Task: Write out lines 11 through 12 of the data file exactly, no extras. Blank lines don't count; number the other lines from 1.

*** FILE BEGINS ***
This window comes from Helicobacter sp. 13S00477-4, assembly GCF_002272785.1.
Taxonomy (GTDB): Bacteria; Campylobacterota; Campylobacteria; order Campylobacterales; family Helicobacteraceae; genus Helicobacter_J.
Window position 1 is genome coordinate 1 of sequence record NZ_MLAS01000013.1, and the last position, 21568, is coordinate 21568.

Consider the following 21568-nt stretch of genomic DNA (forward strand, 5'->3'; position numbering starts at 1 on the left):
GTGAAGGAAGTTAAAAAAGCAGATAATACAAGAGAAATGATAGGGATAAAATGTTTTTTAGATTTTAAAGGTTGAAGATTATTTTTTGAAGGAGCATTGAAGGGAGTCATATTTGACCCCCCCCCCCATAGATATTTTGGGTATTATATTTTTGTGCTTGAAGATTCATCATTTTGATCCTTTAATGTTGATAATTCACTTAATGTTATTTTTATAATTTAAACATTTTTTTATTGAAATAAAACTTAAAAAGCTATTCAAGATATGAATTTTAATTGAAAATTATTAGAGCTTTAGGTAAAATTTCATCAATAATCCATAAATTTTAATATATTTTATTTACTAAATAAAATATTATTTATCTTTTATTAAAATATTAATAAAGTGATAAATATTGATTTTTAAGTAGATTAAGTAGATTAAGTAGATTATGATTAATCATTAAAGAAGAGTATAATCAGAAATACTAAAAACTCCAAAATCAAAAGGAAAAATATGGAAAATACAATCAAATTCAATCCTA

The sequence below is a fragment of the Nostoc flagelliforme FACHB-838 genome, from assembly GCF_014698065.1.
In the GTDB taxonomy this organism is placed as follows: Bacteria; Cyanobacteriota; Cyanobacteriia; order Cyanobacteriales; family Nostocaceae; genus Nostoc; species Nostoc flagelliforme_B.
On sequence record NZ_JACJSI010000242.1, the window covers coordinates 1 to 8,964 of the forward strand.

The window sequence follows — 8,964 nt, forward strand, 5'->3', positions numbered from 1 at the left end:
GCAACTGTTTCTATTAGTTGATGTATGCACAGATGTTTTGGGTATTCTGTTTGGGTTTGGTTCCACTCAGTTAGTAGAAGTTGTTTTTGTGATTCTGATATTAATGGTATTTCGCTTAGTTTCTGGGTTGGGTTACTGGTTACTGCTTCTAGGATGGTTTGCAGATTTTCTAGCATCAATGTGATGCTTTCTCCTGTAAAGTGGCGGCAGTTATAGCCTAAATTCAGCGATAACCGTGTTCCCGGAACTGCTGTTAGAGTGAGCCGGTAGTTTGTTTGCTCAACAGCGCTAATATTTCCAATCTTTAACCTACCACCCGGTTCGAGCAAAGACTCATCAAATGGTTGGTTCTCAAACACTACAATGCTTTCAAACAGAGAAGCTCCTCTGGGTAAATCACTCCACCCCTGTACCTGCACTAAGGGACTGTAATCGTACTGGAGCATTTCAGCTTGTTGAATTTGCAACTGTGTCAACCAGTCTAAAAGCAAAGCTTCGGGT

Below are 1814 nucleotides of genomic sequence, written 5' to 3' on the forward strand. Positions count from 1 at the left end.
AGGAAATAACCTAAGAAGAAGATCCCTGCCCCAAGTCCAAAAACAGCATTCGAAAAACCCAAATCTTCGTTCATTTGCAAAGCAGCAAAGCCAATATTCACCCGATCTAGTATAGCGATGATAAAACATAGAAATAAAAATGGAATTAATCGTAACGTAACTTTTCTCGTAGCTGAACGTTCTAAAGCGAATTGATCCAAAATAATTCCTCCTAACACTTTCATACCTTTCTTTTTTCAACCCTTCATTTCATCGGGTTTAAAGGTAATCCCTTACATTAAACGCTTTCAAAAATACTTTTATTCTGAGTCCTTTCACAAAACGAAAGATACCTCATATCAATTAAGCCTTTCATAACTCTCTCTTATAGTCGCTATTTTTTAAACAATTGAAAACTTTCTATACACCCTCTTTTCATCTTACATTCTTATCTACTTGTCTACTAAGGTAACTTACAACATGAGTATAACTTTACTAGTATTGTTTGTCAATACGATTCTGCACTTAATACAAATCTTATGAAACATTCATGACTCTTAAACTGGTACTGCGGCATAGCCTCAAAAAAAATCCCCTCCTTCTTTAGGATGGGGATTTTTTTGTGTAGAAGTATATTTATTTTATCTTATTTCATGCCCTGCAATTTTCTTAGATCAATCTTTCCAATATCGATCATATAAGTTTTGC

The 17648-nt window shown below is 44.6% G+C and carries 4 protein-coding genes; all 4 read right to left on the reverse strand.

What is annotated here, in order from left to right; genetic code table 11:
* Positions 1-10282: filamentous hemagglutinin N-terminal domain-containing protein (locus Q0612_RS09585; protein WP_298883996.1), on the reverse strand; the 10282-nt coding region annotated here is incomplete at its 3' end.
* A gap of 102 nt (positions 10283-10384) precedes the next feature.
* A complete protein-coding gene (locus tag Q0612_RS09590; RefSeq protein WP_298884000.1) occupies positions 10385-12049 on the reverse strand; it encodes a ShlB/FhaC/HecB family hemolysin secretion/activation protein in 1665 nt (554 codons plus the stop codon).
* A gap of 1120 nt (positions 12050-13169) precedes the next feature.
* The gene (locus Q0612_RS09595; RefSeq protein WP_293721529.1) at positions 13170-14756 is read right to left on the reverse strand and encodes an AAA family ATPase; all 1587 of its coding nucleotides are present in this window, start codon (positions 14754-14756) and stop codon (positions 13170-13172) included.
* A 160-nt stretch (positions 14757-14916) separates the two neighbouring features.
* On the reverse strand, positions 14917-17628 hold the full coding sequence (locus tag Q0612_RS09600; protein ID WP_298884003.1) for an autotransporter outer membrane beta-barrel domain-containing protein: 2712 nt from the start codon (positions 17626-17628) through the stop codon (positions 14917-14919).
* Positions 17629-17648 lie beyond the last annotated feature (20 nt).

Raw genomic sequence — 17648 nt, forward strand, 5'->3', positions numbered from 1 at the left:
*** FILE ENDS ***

Below are 1814 nucleotides of genomic sequence, written 5' to 3' on the forward strand. Positions count from 1 at the left end.
AGGAAATAACCTAAGAAGAAGATCCCTGCCCCAAGTCCAAAAACAGCATTCGAAAAACCCAAATCTTCGTTCATTTGCAAAGCAGCAAAGCCAATATTCACCCGATCTAGTATAGCGATGATAAAACATAGAAATAAAAATGGAATTAATCGTAACGTAACTTTTCTCGTAGCTGAACGTTCTAAAGCGAATTGATCCAAAATAATTCCTCCTAACACTTTCATACCTTTCTTTTTTCAACCCTTCATTTCATCGGGTTTAAAGGTAATCCCTTACATTAAACGCTTTCAAAAATACTTTTATTCTGAGTCCTTTCACAAAACGAAAGATACCTCATATCAATTAAGCCTTTCATAACTCTCTCTTATAGTCGCTATTTTTTAAACAATTGAAAACTTTCTATACACCCTCTTTTCATCTTACATTCTTATCTACTTGTCTACTAAGGTAACTTACAACATGAGTATAACTTTACTAGTATTGTTTGTCAATACGATTCTGCACTTAATACAAATCTTATGAAACATTCATGACTCTTAAACTGGTACTGCGGCATAGCCTCAAAAAAAATCCCCTCCTTCTTTAGGATGGGGATTTTTTTGTGTAGAAGTATATTTATTTTATCTTATTTCATGCCCTGCAATTTTCTTAGATCAATCTTTCCAATATCGATCATATAAGTTTTGC